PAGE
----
Ancient star death unlocks 13-billion-year space mystery

An artist's impression of a hypernova explosion. Image: NASA

An artist's impression of a hypernova explosion. Image: NASA

In a world-first, astronomers from The Australian National University (ANU) have discovered evidence of a massive explosion that led to the destruction of a rapidly spinning, strongly-magnetized star.

The so-called "magneto-rotational hypernova" occurred around a billion years after the Big Bang and was 10-times more energetic than a supernova.

The breakthrough discovery, led by an international team of scientists, offers clues for why an unusually high concentration of metal elements were present in another ancient Milky Way star.

The star, SMSS J200322.54-114203.3, had higher amounts of zinc, uranium and europium, compared to the first stars in the universe which were predominantly made up of hydrogen and helium.

"We calculate that 13-billion-years ago, J200322.54-114203.3 formed out of a chemical soup that contained the remains of this type of hypernova," Dr David Yong, from the ANU Research School of Astronomy and Astrophysics, said.

"No one’s ever found this phenomenon before.

"It is a very rare star, and the fact that it contains much larger than expected amounts of some heavier elements means that it is even rarer - a real needle in a haystack."

Nobel Laureate and ANU Vice-Chancellor Professor Brian Schmidt is a co-author of the study.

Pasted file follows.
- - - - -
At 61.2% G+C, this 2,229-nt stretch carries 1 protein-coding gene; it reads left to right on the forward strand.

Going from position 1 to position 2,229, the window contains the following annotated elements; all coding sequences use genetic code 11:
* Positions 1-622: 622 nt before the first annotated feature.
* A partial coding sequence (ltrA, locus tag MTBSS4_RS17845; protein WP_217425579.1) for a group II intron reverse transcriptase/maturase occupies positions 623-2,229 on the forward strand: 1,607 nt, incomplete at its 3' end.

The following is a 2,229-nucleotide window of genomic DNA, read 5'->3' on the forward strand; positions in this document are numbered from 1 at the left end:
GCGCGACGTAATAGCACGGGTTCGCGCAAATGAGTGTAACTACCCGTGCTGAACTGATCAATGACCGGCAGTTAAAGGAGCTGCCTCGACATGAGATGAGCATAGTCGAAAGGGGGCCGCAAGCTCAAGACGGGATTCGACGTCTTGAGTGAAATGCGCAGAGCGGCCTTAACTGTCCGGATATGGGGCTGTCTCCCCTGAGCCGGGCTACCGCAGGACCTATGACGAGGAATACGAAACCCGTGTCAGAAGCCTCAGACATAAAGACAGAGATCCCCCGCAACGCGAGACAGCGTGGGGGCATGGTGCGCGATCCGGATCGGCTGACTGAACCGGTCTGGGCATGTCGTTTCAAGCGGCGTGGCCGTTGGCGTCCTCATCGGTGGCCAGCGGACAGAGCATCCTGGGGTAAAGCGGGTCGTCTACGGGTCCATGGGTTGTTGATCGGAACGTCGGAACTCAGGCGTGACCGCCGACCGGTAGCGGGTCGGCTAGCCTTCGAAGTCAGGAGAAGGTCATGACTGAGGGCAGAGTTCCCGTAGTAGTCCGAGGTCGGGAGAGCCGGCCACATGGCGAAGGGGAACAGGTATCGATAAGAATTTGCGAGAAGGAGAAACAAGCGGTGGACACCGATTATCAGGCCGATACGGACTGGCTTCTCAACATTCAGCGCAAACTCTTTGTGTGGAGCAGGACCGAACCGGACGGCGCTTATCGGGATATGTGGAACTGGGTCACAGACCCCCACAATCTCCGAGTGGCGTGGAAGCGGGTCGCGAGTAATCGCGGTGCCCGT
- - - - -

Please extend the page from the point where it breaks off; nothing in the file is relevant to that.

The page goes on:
"The high zinc abundance is a definite marker of a hypernova, a very energetic supernova," he said.

A key feature of the star was its rapid rotation. While hypernovae have been observed since the 1990s, this is the first time one combining rapid rotation and strong magnetism has been detected.

Until now, researchers were unable to explain why this star contained unusually high traces of metals.

"We now find the observational evidence for the first time directly indicating that there was a different kind of hypernova producing all stable elements in the periodic table at once - a core-collapse explosion of a fast-spinning strongly-magnetized massive star," Associate Professor Chiaki Kobayashi, from the University of Hertfordshire in the UK, said.

"It is the only thing that explains the results."

The research also involved members from the ARC Centre of Excellence in All Sky Astrophysics in 3 Dimensions (ASTRO 3D).

"This is an extremely important discovery that reveals a new pathway for the formation of heavy elements in the infant universe," ASTRO 3D Director and ANU Professor Lisa Kewley said.

The research has been published today in the journal, Nature .


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